October 6, 2022

Cambodia’s Grassroots Opposition Urges Defectors Not to Forget Public After ‘Political Rehab’

Grassroots officials with the banned Cambodia National Rescue Party (CNRP) on Wednesday urged their former colleagues to continue working for the people following the defection of several senior members, while analysts warned that leaving the party will weaken the country’s political opposition.
CNRP commune councilors criticized several senior officials and close allies of party President Kem Sokha, including Deputy President Pol Ham, who recently requested “rehabilitation” from Cambodia’s Ministry of Interior in a bid to have their political rights restored.
Kem Sokha was arrested for treason in September 2017 and the CNRP was dissolved by the Supreme Court two months later amid allegations of a plot to overthrow the government. The court ruling also removed the political rights of 118 CNRP elected lawmakers for five years.
The ban, along with a wider crackdown on NGOs and the independent media, paved the way for Prime Minister Hun Sen’s ruling Cambodian People’s Party (CPP) to win all 125 parliamentary seats in the country’s 2018 general election.
In December 2018, Hun Sen’s Constitutional Council unanimously approved an amendment to the draft law on political parties, paving the way for the reinstatement of rights to the 118 CNRP officials banned from politics by the Supreme Court’s decision.
The legislation does not provide for the reestablishment of the CNRP, and Hun Sen has said the political rights of the officials will only be reinstated on an individual basis if they had “shown respect for the Supreme Court’s ruling,” and provided they each make an individual request.
Yim Phally, a CNRP commune councilor in Siem Reap province, told RFA’s Khmer Service Wednesday that she disagreed with the senior officials’ decision, even though they have the right to switch political allegiances. She said that requesting political rehabilitation from the government to form a new party will only discourage supporters of the opposition.
“The people can make their own decisions when it comes to those lawmakers,” she said. “I am a grassroots leader, and I will continue to protect the will of the people.”
Another CNRP commune councilor named Loeung Sarun told RFA that people at the grassroots level are disappointed with the senior officials who defected from the party.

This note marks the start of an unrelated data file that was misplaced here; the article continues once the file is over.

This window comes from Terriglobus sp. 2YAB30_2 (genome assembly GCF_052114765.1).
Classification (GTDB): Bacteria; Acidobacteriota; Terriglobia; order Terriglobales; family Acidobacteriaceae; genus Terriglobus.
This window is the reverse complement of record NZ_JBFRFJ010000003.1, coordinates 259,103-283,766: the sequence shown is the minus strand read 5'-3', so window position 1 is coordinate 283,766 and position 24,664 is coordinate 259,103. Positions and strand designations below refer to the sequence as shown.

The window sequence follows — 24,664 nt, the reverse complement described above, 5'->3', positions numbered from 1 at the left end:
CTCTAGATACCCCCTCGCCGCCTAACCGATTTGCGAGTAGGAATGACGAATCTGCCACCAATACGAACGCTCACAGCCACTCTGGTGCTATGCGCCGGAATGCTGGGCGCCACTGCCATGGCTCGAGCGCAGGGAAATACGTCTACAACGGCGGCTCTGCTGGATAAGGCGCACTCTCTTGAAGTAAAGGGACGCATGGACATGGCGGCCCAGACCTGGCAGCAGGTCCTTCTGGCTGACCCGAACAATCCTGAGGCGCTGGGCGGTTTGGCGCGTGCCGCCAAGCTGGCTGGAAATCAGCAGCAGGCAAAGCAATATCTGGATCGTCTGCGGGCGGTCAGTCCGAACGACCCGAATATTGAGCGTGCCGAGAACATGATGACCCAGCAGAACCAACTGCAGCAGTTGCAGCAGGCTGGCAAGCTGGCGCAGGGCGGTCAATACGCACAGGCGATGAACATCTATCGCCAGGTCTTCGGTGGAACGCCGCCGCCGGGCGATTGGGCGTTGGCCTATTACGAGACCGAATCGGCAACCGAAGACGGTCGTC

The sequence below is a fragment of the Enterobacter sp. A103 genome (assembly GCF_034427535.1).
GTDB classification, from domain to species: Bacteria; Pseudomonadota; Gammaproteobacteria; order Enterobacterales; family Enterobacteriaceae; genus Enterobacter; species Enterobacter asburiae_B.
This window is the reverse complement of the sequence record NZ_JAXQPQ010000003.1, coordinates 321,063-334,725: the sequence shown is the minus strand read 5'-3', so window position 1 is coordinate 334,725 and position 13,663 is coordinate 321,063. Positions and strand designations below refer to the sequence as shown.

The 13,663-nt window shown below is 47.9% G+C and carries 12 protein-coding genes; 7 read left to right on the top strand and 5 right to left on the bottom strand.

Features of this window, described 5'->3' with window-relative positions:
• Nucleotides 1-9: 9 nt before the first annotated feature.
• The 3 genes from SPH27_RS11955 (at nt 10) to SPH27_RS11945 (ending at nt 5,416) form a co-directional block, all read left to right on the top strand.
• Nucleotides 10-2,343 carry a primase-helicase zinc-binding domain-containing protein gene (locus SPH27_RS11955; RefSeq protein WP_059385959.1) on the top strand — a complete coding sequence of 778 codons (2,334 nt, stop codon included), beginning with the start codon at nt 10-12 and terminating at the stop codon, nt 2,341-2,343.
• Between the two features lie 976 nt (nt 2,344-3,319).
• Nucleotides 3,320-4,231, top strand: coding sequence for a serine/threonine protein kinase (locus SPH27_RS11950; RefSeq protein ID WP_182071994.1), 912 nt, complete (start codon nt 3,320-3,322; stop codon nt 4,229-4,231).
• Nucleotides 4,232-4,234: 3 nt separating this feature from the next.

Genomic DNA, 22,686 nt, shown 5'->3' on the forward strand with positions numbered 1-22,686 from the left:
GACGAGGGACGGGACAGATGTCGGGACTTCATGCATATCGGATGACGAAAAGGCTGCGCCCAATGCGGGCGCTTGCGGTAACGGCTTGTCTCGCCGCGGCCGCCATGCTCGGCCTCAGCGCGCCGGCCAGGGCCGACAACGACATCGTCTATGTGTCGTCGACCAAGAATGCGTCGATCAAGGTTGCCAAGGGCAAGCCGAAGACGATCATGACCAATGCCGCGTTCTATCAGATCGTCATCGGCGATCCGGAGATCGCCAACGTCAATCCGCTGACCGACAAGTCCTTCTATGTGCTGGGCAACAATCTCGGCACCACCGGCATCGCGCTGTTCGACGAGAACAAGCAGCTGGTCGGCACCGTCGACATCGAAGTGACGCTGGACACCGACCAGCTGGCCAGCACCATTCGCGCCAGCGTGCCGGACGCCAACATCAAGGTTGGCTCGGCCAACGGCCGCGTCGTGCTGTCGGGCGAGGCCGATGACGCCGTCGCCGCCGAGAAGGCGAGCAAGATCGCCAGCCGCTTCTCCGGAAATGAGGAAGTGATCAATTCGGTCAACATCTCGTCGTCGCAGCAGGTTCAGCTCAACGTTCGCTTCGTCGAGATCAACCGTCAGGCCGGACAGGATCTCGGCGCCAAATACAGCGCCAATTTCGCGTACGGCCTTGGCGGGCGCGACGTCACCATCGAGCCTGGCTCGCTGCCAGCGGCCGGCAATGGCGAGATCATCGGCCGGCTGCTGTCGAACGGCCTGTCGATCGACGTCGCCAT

“I hope those who are allowed to rehabilitate won’t ignore the people’s need, but typically, those who form new parties stay quiet,” he said.
CPP spokesman Sok Ey San, however, encouraged CNRP grassroots supporters to leave their party, insisting that it will be unable to participate in upcoming commune and general elections in 2022 and 2023.
He also suggested that recently rehabilitated officials should form new parties that former CNRP members can join to run for office.
None of Cambodia’s smaller, lesser-known opposition parties control a seat in parliament and have failed to draw much support at the ballot box.
Trickle of defections
As of Wednesday, 25 of the 118 CNRP lawmakers have had their political rights restored after seeking rehabilitation from the government, although not all of them have defected to the CPP.
In March 2019, five former officials from the CNRP applied for and received rehabilitation, despite coming under fire from the party and the public, and even receiving accusations that they received money from the government for defying party policy.
Acting CNRP President Sam Rainsy, who has been living in self-imposed exile since November 2015 to avoid a string of what he says are politically motivated convictions, has urged the CNRP to refrain from appealing for political rehabilitation, and said those who do will be branded “traitors.”
Political analyst Heng Sreysros told RFA Wednesday that those who request rehabilitation are acknowledging the legitimacy of the CNRP’s dissolution.
“The CNRP’s popularity stems from its merging of the Sam Rainsy and Human Rights parties,” he said, referring to the former opposition parties run by Sam Rainsy and Kem Sokha.
“Now, the CNRP is splitting into smaller parties, but parties established without the endorsement of Sam Rainsy and Kem Sokha have a slim chance of winning the elections … It now faces the problem of whether to form a new party or not. Can the CNRP survive? There is no scenario in which it is reborn.”
Another analyst named Em Sovanara agreed that parties without the support of the two CNRP leaders will face difficulty convincing voters to back them.
“The voters don’t trust those people because they don’t see them as true democrats,” he said, adding that some of the defectors had agreed to be rehabilitated for financial reasons.
“It is about personal benefits and real estate,” he said. “People are losing confidence [in the officials who left the CNRP].”

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